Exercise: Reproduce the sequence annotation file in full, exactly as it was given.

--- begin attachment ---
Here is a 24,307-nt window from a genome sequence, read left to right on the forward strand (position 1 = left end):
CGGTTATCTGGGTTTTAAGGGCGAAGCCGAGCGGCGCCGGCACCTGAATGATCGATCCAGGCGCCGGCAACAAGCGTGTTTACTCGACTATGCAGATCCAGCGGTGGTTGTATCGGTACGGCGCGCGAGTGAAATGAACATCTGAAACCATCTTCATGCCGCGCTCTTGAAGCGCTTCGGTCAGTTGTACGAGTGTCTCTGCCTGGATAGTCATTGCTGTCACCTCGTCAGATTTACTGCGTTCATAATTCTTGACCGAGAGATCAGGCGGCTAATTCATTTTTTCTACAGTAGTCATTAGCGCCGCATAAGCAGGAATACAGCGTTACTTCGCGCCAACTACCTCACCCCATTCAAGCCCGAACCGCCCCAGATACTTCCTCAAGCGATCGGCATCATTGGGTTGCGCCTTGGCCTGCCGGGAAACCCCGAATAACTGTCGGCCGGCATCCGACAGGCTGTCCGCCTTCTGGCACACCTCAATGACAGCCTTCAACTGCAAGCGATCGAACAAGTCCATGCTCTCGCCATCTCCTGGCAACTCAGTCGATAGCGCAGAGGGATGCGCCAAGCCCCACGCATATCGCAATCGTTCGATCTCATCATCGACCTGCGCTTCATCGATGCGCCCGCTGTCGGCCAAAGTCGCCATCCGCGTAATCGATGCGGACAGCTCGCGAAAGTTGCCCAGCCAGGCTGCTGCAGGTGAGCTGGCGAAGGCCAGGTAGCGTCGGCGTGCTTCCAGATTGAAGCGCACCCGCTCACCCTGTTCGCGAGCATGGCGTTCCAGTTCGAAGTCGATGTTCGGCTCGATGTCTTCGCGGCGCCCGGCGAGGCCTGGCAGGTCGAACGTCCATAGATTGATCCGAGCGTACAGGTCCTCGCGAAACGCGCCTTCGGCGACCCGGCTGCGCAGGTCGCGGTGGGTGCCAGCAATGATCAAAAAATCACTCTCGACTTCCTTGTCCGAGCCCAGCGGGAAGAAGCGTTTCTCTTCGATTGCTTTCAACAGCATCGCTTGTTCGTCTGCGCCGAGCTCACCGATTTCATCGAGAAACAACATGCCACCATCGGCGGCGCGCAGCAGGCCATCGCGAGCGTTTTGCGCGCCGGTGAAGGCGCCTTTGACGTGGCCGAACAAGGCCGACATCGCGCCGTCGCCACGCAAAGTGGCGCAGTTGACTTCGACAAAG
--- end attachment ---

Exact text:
Here is a 24,307-nt window from a genome sequence, read left to right on the forward strand (position 1 = left end):
CGGTTATCTGGGTTTTAAGGGCGAAGCCGAGCGGCGCCGGCACCTGAATGATCGATCCAGGCGCCGGCAACAAGCGTGTTTACTCGACTATGCAGATCCAGCGGTGGTTGTATCGGTACGGCGCGCGAGTGAAATGAACATCTGAAACCATCTTCATGCCGCGCTCTTGAAGCGCTTCGGTCAGTTGTACGAGTGTCTCTGCCTGGATAGTCATTGCTGTCACCTCGTCAGATTTACTGCGTTCATAATTCTTGACCGAGAGATCAGGCGGCTAATTCATTTTTTCTACAGTAGTCATTAGCGCCGCATAAGCAGGAATACAGCGTTACTTCGCGCCAACTACCTCACCCCATTCAAGCCCGAACCGCCCCAGATACTTCCTCAAGCGATCGGCATCATTGGGTTGCGCCTTGGCCTGCCGGGAAACCCCGAATAACTGTCGGCCGGCATCCGACAGGCTGTCCGCCTTCTGGCACACCTCAATGACAGCCTTCAACTGCAAGCGATCGAACAAGTCCATGCTCTCGCCATCTCCTGGCAACTCAGTCGATAGCGCAGAGGGATGCGCCAAGCCCCACGCATATCGCAATCGTTCGATCTCATCATCGACCTGCGCTTCATCGATGCGCCCGCTGTCGGCCAAAGTCGCCATCCGCGTAATCGATGCGGACAGCTCGCGAAAGTTGCCCAGCCAGGCTGCTGCAGGTGAGCTGGCGAAGGCCAGGTAGCGTCGGCGTGCTTCCAGATTGAAGCGCACCCGCTCACCCTGTTCGCGAGCATGGCGTTCCAGTTCGAAGTCGATGTTCGGCTCGATGTCTTCGCGGCGCCCGGCGAGGCCTGGCAGGTCGAACGTCCATAGATTGATCCGAGCGTACAGGTCCTCGCGAAACGCGCCTTCGGCGACCCGGCTGCGCAGGTCGCGGTGGGTGCCAGCAATGATCAAAAAATCACTCTCGACTTCCTTGTCCGAGCCCAGCGGGAAGAAGCGTTTCTCTTCGATTGCTTTCAACAGCATCGCTTGTTCGTCTGCGCCGAGCTCACCGATTTCATCGAGAAACAACATGCCACCATCGGCGGCGCGCAGCAGGCCATCGCGAGCGTTTTGCGCGCCGGTGAAGGCGCCTTTGACGTGGCCGAACAAGGCCGACATCGCGCCGTCGCCACGCAAAGTGGCGCAGTTGACTTCGACAAAG